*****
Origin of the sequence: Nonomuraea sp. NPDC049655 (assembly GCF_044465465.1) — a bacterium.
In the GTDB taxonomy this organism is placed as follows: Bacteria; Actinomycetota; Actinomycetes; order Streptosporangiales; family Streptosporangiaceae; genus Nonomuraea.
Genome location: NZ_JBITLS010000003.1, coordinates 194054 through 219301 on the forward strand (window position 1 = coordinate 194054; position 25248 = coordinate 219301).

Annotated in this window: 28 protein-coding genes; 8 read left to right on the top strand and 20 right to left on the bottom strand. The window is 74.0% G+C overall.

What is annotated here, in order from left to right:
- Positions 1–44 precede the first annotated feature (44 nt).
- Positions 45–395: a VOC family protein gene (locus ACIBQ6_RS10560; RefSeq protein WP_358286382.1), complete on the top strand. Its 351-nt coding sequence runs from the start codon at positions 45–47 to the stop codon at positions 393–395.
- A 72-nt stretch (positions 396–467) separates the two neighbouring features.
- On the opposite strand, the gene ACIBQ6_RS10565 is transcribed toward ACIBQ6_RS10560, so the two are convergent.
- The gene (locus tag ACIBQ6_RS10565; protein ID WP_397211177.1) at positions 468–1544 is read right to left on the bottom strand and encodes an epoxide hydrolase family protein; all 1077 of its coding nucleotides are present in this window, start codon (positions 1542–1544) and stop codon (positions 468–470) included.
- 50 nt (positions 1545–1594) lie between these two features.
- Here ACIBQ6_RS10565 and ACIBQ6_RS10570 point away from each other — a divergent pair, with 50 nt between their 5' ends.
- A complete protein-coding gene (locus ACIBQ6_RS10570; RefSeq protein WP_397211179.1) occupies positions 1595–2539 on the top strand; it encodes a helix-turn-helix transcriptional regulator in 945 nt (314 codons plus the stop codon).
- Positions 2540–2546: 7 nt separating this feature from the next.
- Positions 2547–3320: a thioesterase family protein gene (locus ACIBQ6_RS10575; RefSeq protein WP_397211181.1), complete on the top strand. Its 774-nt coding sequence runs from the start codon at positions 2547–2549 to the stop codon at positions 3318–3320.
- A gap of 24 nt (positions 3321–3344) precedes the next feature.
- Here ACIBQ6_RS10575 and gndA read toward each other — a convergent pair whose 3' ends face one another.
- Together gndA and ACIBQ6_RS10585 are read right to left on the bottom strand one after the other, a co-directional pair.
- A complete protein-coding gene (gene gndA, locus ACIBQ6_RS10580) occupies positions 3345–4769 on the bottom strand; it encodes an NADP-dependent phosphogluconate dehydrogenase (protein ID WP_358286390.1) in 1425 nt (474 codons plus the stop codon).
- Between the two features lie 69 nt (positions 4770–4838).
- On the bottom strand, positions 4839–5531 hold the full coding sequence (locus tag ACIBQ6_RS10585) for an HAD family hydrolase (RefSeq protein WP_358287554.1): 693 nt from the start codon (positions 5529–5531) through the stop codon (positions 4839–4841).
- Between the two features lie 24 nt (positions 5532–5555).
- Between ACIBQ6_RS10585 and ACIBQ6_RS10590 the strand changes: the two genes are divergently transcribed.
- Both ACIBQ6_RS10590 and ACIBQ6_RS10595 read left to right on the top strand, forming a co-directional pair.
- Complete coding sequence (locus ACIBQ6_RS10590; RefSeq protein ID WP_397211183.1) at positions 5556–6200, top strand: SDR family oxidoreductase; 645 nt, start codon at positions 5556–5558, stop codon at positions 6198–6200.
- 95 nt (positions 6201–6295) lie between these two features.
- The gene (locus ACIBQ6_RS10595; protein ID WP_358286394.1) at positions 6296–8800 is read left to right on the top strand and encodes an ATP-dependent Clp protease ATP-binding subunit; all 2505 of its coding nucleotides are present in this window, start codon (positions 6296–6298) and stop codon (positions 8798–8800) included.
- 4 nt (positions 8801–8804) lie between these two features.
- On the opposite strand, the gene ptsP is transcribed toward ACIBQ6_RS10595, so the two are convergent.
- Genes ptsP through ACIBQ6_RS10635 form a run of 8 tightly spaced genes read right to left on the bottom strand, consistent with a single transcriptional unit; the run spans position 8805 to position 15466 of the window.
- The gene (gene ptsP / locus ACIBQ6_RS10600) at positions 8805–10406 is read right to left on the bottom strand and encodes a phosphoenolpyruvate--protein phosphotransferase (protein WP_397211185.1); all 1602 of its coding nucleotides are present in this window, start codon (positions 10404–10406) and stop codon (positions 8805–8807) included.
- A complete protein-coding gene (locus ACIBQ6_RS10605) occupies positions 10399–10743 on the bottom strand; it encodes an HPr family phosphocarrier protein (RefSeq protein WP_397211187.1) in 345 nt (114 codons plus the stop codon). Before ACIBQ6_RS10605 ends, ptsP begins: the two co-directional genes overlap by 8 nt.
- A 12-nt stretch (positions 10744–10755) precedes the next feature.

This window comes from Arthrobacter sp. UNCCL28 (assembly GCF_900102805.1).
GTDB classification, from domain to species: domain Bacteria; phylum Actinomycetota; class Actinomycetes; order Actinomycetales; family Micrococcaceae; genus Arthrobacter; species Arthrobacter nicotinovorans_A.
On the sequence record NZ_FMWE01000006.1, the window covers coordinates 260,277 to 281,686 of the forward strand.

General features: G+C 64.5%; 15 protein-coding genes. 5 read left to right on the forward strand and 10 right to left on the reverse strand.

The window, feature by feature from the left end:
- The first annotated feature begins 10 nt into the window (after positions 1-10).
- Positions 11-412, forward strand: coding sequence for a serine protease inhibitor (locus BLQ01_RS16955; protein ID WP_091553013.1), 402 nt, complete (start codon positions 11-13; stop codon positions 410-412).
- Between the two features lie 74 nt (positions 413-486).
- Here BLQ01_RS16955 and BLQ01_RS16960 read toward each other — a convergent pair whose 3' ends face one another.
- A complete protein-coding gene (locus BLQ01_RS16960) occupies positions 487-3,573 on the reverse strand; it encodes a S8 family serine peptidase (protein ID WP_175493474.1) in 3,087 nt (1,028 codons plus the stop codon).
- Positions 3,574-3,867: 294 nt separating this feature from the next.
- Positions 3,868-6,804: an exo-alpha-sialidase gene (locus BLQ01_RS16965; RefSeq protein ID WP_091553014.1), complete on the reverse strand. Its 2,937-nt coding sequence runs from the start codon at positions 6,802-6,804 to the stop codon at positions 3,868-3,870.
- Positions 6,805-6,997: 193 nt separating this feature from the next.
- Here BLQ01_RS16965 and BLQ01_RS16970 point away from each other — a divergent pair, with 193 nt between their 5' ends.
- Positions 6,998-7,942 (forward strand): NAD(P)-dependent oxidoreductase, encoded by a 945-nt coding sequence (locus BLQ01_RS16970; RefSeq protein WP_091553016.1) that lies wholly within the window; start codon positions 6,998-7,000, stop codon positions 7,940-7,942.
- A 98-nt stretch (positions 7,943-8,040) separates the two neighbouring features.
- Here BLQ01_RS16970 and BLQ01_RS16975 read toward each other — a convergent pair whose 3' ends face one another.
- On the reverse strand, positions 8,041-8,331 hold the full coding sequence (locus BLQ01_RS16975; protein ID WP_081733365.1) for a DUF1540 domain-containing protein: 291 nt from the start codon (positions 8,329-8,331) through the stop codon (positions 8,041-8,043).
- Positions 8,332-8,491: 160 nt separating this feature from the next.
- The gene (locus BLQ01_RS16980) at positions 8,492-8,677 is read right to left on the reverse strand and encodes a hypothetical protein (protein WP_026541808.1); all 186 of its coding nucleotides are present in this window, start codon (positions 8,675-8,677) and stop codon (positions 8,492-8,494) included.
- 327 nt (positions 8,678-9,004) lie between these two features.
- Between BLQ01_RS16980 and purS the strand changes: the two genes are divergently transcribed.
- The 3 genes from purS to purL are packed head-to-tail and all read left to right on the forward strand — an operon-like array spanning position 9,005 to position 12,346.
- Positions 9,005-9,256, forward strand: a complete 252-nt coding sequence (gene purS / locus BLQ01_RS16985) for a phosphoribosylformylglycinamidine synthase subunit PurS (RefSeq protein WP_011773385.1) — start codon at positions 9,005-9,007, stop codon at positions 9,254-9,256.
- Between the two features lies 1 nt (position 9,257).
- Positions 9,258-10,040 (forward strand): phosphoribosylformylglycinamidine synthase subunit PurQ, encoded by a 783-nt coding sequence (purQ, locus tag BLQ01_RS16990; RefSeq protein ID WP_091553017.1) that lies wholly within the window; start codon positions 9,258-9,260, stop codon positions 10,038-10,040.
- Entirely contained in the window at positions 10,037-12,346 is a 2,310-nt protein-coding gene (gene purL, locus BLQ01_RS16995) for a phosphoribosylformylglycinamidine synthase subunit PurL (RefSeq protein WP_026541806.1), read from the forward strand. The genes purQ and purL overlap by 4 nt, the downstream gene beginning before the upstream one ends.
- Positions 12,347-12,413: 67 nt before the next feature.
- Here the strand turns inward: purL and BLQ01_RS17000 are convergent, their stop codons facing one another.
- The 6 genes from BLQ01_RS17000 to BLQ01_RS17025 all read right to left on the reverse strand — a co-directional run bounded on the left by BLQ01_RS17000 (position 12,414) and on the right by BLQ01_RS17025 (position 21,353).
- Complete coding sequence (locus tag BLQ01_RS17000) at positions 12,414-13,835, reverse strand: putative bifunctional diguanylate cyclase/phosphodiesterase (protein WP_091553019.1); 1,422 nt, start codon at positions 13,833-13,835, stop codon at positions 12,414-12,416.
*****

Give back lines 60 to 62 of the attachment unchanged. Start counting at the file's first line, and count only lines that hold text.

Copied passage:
- Entirely contained in the window at positions 10,037-12,346 is a 2,310-nt protein-coding gene (gene purL, locus BLQ01_RS16995) for a phosphoribosylformylglycinamidine synthase subunit PurL (RefSeq protein WP_026541806.1), read from the forward strand. The genes purQ and purL overlap by 4 nt, the downstream gene beginning before the upstream one ends.
- Positions 12,347-12,413: 67 nt before the next feature.
- Here the strand turns inward: purL and BLQ01_RS17000 are convergent, their stop codons facing one another.